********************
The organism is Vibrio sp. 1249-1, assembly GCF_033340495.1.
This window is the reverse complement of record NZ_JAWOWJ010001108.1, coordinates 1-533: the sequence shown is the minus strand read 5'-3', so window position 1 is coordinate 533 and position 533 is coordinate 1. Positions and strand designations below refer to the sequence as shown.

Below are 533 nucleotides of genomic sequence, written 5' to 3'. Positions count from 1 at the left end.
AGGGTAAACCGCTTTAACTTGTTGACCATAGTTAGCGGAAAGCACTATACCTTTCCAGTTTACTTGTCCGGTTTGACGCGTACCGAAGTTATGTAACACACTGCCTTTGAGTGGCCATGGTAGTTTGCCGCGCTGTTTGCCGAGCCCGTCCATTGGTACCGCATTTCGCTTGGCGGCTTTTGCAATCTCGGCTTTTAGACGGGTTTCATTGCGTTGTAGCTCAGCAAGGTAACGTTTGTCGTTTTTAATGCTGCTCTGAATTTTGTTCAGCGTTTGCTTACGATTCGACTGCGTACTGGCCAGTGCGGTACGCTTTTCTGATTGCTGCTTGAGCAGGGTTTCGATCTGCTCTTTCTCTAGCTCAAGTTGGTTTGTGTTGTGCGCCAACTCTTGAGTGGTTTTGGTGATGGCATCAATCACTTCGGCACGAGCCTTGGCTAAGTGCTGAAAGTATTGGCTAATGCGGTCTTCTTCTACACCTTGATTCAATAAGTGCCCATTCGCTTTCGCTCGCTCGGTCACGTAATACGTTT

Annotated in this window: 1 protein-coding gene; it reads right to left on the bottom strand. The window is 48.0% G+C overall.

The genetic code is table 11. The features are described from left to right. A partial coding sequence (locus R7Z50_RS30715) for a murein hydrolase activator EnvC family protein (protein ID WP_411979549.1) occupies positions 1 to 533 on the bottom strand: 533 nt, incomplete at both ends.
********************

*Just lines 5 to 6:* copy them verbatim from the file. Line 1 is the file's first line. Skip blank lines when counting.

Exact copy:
Annotated in this window: 1 protein-coding gene; it reads right to left on the bottom strand. The window is 48.0% G+C overall.

The genetic code is table 11. The features are described from left to right. A partial coding sequence (locus R7Z50_RS30715) for a murein hydrolase activator EnvC family protein (protein ID WP_411979549.1) occupies positions 1 to 533 on the bottom strand: 533 nt, incomplete at both ends.